Google had not immediately responded to The Register's request for comment at time of writing.
But Almunia also appeared to be issuing a final warning to the world's largest ad broker, which has indicated to the commissioner that it does not want to "engage in adversarial proceedings".
"Should this process fail to deliver a satisfactory set of remedies, the ongoing formal proceedings will of course continue, including the possible sending of a Statement of Objections," the competition commissioner said.
Brussels' officials opened an investigation into allegations that Google stifles competition by favouring its own search products in Europe in November 2010.
In April, a spokeswoman at Almunia's office told El Reg that a Statement of Objections would be the "natural next step" if the commissioner's conclusions were damning.
Sources had previously suggested that a 400-page Statement of Objections document would land on the lap of Google CEO Larry Page by the end of the first quarter.
It's unclear if Almunia's update on the Google case today means that he has weakened his stance against the company, or indeed emboldened it. After all, the four areas of concern strike at the heart of Google's business. Whether the search giant complies to proposing "remedies" that satisfy the competition commissioner remain to be seen, however. ®
turnabout is fair play
These complaints can be handled fairly for all and set a standard for search engine behavior.
Reciprocity among search engines requires that the same expectations of behavior apply to Bing, Facebook, Twitter and specialized search such as you-tube etc. Secondary searches on Google obviously must look the same on Google as Google products. Advertising information services should be shared with competitors, but those services should be reciprocal. When Bing and Facebook develop useful ad-tools they get to share with Google.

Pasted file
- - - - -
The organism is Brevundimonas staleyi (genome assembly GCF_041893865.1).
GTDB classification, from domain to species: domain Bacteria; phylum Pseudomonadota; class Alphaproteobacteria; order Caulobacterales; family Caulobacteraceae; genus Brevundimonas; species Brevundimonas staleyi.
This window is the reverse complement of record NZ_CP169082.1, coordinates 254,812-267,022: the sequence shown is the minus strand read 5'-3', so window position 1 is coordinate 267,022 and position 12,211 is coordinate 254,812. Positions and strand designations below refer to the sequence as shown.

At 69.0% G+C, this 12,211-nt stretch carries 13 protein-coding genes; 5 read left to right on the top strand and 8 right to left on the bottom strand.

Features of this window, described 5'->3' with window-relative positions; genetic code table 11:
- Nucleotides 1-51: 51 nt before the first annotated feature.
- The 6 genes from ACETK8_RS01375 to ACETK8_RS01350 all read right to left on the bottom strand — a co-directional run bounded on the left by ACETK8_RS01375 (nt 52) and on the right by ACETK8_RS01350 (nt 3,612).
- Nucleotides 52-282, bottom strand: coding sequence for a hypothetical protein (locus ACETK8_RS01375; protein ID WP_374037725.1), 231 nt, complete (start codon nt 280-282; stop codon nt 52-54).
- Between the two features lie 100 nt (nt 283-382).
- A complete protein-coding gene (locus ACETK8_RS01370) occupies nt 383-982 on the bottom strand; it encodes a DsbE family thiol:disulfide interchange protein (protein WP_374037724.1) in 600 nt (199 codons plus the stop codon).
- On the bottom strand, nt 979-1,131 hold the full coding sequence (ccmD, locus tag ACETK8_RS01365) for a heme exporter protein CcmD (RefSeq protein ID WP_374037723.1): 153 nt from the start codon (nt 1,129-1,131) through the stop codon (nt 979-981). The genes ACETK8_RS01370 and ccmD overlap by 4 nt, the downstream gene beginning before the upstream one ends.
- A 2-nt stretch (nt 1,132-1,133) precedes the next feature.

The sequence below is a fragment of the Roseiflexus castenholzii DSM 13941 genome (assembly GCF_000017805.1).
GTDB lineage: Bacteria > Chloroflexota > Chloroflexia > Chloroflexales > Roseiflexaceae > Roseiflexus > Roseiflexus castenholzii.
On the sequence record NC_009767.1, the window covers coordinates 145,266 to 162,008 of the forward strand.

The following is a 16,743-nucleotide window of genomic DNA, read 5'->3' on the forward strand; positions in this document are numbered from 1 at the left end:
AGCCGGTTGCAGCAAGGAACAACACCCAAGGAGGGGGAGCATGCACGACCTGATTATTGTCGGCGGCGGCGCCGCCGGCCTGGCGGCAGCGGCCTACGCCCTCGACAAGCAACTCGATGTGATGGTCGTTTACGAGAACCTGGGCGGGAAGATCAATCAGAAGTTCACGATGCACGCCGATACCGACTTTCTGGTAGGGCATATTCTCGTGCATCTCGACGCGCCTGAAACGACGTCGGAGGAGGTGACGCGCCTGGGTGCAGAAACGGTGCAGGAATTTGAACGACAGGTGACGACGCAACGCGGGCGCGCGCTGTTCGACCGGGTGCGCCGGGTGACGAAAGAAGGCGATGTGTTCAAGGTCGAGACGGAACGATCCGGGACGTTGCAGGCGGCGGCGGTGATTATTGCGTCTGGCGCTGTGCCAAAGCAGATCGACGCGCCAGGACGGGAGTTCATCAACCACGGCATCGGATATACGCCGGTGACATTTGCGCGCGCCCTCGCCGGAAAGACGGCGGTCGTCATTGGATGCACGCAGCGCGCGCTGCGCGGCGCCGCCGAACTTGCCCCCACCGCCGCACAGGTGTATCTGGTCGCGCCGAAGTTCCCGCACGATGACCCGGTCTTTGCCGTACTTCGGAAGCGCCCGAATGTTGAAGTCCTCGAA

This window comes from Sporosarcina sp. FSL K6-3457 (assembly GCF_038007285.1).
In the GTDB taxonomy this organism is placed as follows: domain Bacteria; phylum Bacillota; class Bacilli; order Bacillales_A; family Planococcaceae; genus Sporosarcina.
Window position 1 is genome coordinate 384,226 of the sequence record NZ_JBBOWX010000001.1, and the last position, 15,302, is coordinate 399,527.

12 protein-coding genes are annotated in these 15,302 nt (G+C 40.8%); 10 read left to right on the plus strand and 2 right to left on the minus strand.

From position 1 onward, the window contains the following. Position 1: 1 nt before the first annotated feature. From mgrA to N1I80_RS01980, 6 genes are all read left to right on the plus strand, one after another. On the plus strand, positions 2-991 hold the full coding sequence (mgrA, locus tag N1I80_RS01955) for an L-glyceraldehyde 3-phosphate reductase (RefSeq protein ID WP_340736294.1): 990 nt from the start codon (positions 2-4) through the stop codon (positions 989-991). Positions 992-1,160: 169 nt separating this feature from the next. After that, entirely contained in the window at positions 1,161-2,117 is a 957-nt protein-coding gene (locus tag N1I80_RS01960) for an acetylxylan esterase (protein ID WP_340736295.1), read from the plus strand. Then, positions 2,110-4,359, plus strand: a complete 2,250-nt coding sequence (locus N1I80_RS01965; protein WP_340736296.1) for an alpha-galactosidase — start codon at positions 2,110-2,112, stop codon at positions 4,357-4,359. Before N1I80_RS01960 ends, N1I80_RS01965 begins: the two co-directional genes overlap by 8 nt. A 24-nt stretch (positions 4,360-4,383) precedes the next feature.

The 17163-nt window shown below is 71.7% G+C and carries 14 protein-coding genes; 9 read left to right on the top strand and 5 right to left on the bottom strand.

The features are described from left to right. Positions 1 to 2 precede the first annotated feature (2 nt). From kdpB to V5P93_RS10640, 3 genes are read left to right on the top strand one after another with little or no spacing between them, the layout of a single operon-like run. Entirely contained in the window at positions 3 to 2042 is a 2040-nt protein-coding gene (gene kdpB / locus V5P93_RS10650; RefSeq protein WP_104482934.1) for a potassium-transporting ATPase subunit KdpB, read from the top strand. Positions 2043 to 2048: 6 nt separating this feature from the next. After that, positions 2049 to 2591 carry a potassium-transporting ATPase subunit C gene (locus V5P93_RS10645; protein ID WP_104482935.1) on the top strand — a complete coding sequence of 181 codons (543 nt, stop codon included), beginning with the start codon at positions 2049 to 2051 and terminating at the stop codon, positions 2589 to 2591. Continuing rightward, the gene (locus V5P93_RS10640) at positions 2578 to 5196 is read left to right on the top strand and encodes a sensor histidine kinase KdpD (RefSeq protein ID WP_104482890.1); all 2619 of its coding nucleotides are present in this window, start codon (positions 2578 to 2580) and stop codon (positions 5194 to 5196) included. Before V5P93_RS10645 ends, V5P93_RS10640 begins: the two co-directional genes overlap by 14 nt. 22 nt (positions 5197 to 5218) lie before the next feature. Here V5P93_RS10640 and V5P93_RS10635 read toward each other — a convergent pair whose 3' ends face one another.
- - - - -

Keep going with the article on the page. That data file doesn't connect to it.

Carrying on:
Rules for using snippets of info from various sources on the web are fair-use of an editorial function. Once proposed and accepted, both snippers and snippees are bound to cooperate. Walled gardens for competitive advantage are odious.
Would these be the kind of remedies that are useful for bailing out vampire banks, vampire economies, etc?
Nice web search business you've got there...
...would be a shame if anything happened to it...
Popcorn + Generic non-specific Cola time
(We need a popcorn icon)
an advantage, no doubt
But, what about the continued illegal practice of forcing all consumers to purchase Internet Exporer? Is that not a significant disadvantage for alternative technologies?
Yet, the EU approves that illegal act. The EU approves that?
Seems like the EU commission should at least be consistent and just wave their hands and suggest that if Google does not exclude completely competing services from their searches that everything is just fine? You know, like the stupid suggestion that a ballot screen offsets the forced sale and use of Internet Exporer? (Google does not require anyone to use their others services. Microsoft does.)
You do not suppose that Microsoft is behind those complaints to the EU? Nah. They know they get away scott clean with their own illegal acts. They would never suggest much higher restrictions should be placed against others? Do you think?